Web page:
On one of these weekends away, I spent a weekend in Zion with my parents where I hiked 8 miles in one day, and questioned my parenting skills 2 ¼ miles up the Angels Landing trail.  What possessed me to take my 8 year old ADHD child on a hike with thousand feet drops on either side, I don’t recall.  My father insists that 100 foot drops are just as dangerous as 1000 foot drops and this message was reiterated at the visitor’s center where the attendant insisted that the Emerald Springs trail has had more falls that resulted in death than Angel’s Landing.  There were moments where my son bee bopped along bouncing light and carefree.  I know a person isn’t supposed to instill their irrational fears upon their offspring.  But I strongly feel that the fear of heights is not irrational – it is an evolutionary adaptation – instilled TO KEEP ONE ALIVE.  I kept saying that what doesn’t kill me will make me stronger, and my calves and thighs believed it but my mind never bought in.  I tried to grab onto Riley at all moments possible and did everything I could to instill the fear of heights into him.  But he seemed exempt.  Even as we were hanging from metal chains clutching to the chains and the mountain, Riley was confident.  At one resting point, I finally convinced Riley to wait with me while Papa finished the hike.  I couldn’t take a step further.  Riley agreed to wait with me but for the last few weeks he has said he regrets that decision.  We all made it down uninjured so I am happy. 

I know I am overprotective and I need to work on letting Riley make his own way in the world more.  Clearly Angel’s Landing was not the place to experiment with Riley’s independence.   I know I’m overprotective, but I can’t stand the thought of him getting hurt.  Often his confidence level doesn’t match his skill level.  He’s the type of kid who is the first to leap off the high dive without ever thinking about having to then swim to the side of the pool.  I think the more he longs for his physical freedom, the more I try to hold him in.  Yesterday he went into the store to return a Red Box movie and it bothered me to let him cross the parking lot alone. This child will climb up the outside of a tube slide at the park.  He will try to do back summersaults down a flight of stairs.  He will crawl inside a laundry basket to see if he can “slide” down the stairs without “crashing.”  He thinks a hornets nest is a science experiment.  Electricity is also a science experiment.  Don’t you know that you haven’t actually mastered riding a bike until you can do it hands-free while traveling straight at a toddler who happens to be your little brother and stopping just in time without ever grabbing the handle bars….And what will happen if I light my hair on fire?   I follow him around begging him to “make safe choices.”  But I have learned that the only reason he doesn’t do those (what I would deem unsafe) things is because I am watching and ask him not to.  He has not “learned” not to do them.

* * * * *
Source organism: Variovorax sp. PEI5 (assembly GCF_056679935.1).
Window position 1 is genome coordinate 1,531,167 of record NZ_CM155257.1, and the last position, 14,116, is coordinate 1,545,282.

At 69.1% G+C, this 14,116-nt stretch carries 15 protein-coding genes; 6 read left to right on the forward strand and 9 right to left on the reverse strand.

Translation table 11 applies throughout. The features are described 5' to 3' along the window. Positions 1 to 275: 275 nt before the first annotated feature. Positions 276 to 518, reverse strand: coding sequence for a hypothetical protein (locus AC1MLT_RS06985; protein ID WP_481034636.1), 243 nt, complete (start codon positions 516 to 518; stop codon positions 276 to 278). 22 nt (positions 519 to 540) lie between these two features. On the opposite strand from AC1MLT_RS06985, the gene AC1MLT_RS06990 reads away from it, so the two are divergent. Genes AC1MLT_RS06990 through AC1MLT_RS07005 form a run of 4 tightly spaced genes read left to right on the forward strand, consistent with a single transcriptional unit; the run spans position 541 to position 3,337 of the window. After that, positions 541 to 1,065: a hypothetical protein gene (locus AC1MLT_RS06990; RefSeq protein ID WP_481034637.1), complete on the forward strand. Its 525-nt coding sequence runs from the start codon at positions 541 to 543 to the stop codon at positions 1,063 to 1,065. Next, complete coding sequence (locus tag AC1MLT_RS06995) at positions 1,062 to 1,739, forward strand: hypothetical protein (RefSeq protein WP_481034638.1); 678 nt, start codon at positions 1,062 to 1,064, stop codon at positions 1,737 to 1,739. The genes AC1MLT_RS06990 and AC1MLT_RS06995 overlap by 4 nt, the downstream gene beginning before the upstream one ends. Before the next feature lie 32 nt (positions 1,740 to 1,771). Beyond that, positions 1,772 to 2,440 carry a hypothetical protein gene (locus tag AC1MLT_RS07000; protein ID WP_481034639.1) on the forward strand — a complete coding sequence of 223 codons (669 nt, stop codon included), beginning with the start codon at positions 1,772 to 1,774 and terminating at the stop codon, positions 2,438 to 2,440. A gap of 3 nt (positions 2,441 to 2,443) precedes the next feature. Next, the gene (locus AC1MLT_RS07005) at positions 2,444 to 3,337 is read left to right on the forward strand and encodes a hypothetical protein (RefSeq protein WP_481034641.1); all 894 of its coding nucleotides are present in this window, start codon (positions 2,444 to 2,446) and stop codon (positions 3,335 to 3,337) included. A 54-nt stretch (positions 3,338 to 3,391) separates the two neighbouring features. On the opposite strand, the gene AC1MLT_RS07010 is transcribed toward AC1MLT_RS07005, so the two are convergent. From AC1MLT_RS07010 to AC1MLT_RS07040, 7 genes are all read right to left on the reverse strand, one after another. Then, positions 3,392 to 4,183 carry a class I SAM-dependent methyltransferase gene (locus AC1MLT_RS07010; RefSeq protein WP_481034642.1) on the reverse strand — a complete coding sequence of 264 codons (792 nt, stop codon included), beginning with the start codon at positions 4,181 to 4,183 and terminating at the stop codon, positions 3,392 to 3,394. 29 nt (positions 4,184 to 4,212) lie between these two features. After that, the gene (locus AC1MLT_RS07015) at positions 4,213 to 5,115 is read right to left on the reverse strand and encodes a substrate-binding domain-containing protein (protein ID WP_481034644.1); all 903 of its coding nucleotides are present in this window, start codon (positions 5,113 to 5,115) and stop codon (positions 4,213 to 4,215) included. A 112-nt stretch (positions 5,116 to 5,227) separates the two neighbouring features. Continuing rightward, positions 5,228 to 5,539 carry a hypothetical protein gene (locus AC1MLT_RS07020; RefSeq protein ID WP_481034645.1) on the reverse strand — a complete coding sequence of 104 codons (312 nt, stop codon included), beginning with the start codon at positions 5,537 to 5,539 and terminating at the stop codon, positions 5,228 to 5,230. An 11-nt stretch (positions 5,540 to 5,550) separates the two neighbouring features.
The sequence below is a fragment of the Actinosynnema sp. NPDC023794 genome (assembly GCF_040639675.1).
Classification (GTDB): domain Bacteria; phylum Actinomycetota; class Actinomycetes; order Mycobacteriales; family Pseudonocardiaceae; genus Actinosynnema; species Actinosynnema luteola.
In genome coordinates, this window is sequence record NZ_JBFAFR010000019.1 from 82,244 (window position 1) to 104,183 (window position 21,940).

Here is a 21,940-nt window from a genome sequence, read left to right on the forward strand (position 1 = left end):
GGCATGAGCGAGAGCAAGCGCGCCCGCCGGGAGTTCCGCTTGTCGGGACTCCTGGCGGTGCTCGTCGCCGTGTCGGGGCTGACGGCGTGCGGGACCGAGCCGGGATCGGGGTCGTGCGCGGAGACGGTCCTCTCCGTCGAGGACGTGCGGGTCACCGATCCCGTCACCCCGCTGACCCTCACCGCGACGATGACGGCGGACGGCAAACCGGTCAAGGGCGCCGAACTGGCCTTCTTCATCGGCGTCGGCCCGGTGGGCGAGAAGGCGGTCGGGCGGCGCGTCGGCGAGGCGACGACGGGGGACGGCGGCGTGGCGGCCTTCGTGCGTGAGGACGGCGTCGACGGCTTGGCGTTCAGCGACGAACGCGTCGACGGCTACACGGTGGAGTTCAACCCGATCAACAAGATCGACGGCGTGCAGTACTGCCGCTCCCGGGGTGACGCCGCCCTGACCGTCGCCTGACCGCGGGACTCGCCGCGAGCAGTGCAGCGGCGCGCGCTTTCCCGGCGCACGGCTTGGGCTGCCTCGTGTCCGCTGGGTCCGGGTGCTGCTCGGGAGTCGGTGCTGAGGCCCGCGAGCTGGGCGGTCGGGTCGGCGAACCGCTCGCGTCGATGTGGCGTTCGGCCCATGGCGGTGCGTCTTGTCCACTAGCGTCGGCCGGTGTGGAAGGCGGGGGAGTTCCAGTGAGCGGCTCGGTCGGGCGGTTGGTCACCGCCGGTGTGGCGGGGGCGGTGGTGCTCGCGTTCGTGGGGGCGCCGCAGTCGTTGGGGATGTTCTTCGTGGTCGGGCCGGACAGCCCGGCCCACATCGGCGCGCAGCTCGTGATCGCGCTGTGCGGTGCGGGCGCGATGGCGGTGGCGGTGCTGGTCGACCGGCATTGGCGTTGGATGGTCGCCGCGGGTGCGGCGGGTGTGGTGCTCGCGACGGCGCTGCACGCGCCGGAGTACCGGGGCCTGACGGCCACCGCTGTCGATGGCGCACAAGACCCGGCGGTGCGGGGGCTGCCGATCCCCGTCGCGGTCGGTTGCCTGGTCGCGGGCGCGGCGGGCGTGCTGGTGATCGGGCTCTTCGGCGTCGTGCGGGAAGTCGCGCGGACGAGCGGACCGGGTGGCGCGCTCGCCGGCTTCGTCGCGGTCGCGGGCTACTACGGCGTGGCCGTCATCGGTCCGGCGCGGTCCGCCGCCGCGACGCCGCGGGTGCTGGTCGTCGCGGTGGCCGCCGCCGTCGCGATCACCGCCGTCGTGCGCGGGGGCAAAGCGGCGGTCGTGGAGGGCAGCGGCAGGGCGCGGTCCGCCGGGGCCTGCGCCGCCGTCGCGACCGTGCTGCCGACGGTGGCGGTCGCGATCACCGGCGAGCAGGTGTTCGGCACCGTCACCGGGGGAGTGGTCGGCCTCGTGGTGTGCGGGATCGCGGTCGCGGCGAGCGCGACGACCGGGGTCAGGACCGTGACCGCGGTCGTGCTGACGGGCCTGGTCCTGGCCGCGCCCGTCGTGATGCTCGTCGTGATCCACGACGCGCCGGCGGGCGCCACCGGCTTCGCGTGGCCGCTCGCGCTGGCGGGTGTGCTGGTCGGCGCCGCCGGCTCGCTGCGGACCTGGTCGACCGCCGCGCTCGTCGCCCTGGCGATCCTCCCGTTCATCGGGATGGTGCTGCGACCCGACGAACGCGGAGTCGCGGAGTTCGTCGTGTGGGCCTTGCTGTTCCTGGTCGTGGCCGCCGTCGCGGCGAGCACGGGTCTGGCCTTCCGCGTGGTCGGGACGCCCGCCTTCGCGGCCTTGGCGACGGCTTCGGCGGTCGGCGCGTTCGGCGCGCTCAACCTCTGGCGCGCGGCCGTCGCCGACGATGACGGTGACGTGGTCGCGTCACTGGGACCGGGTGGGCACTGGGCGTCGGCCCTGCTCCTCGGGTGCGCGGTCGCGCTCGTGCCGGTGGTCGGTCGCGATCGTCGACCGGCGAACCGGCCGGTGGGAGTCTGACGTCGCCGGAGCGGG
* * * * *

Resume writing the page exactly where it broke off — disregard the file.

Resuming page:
When he does learn a lesson.  It seems the lesson is pretty specific.  For example, he might get a card turn in Spanish class and learn the lesson that  you should not crawl around on your hands and knees while barking like a dog while your teacher is lecturing.  The lesson is not simply pay attention.  So the very next day Riley might get another card turn and again learn an important lesson. The second lesson might be something like,  you cannot do handstands while making chicken sounds when you’re supposed to be reading.  Do you see that there are many lessons in life to be learned? 

My favorite card turn story as of late is the following.  Riley drew a face and mouth out of his fist so that when he moved his thumb it appears that his “friend” was talking.  Last week he was in Spanish class practicing the art of ventriloquism with his fist.  His teacher chastised him and asked him to be quiet.  Riley looked at his fist and passed along the frustration, “Friend”, he said, “you need to be quiet and you need to apologize to Maestra Mary Lou.”  Using his best ventriloquism, his fist then responded, “lo siento maestra.”  Yep, you guessed it.  card turn.

Since every lesson must be experienced firsthand by Riley himself, I’m not sure my summer plan will work.  But this summer I am committed to underprotecting.  Keepign him safe certainly.  But letting him get hurt.  I am committed to letting Riley break his arm this summer. 

Details of the injury TBD.  But I’m betting it is bicycle related.